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The World Health Organization (WHO) declared an Extraordinary Event for the findings of acute hepatitis cases that have infected children in 12 countries in Europe, America, and Asia since April 15, 2022. The Indonesian Ministry of Health is also investigating the cause of this acute hepatitis incident. During the investigation period, the public is advised to maintain health protocols.


As of 21 April 2022, at least 169 cases of acute hepatitis of unknown origin have been reported from 11 countries in the WHO European Region and one country in the WHO Region of the Americas. 


Picture 1. Distribution of cases of acute severe hepatitis of unknown origin by country, as of 23 April 2022


Cases are aged 1 month to 16 years old. Seventeen children (approximately 10%) have required liver transplantation; at least one death has been reported. The clinical syndrome among identified cases is acute hepatitis (liver inflammation) with markedly elevated liver enzymes. Many cases reported gastrointestinal symptoms including abdominal pain, diarrhoea and vomiting preceding presentation with severe acute hepatitis, and increased levels of liver enzymes (aspartate transaminase (AST) or alanine aminotransaminase (ALT) greater the 500 IU/L) and jaundice. Most cases did not have a fever.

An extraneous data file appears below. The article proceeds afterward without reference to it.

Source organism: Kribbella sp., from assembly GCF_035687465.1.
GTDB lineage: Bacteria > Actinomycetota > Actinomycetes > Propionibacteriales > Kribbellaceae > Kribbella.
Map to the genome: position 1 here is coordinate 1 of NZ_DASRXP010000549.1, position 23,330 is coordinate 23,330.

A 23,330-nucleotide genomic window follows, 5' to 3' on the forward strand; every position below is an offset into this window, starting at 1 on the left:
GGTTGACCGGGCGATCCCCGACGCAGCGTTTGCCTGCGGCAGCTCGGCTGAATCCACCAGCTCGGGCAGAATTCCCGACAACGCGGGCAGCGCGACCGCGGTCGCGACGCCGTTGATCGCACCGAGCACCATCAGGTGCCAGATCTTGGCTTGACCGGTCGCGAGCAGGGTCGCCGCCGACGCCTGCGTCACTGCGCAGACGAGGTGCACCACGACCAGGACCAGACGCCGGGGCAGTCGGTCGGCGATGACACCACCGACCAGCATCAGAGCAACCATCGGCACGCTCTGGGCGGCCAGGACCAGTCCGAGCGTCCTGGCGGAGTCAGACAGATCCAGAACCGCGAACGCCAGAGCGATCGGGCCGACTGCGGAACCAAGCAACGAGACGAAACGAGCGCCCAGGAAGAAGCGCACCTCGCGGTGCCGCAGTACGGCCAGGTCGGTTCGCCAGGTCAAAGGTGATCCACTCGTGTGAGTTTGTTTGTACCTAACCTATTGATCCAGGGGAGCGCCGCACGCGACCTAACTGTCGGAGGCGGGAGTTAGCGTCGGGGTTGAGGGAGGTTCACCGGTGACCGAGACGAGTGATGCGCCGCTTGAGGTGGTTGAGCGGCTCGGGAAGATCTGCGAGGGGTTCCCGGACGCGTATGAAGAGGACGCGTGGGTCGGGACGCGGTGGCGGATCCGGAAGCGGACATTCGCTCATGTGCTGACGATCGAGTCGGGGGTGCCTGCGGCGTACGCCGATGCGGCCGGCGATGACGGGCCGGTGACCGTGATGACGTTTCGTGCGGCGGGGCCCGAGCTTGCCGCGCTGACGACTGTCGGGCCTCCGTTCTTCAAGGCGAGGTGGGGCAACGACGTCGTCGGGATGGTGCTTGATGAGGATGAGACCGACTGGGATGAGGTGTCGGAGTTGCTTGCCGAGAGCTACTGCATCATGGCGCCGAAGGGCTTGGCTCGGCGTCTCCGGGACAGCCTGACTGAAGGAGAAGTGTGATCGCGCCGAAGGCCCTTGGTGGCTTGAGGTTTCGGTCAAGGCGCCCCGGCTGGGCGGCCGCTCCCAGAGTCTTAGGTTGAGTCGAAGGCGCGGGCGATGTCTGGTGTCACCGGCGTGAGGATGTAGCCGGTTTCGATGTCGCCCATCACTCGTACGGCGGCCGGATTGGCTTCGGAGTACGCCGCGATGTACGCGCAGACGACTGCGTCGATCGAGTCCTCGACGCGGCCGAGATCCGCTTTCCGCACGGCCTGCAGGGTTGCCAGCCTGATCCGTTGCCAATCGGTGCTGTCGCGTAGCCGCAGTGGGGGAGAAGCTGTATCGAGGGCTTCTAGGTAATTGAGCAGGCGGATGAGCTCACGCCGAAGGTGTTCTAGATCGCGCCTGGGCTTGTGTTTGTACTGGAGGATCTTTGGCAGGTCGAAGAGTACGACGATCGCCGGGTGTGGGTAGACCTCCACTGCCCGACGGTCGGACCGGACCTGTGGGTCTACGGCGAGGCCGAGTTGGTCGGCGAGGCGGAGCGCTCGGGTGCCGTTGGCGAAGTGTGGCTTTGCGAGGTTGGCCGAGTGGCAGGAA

The common viruses that cause acute viral hepatitis (hepatitis viruses A, B, C, D and E) have not been detected in any of these cases.  International travel or links to other countries based on the currently available information have not been identified as factors. Hypotheses related to side effects from the COVID-19 vaccines are currently not supported as the vast majority of affected children did not receive COVID-19 vaccination.

Adenovirus has been detected in at least 74 cases, and of the number of cases with information on molecular testing, 18 have been identified as F type 41. SARS-CoV-2 was identified in 20 cases of those that were tested. Furthermore, 19 were detected with a SARS-CoV-2 and adenovirus co-infection.

Further investigations are ongoing in countries that have identified cases and include more detailed clinical and exposure histories, toxicology testing (i.e. environmental and food toxicity testing), and additional virological/microbiological tests. Affected countries have also initiated enhanced surveillance activities.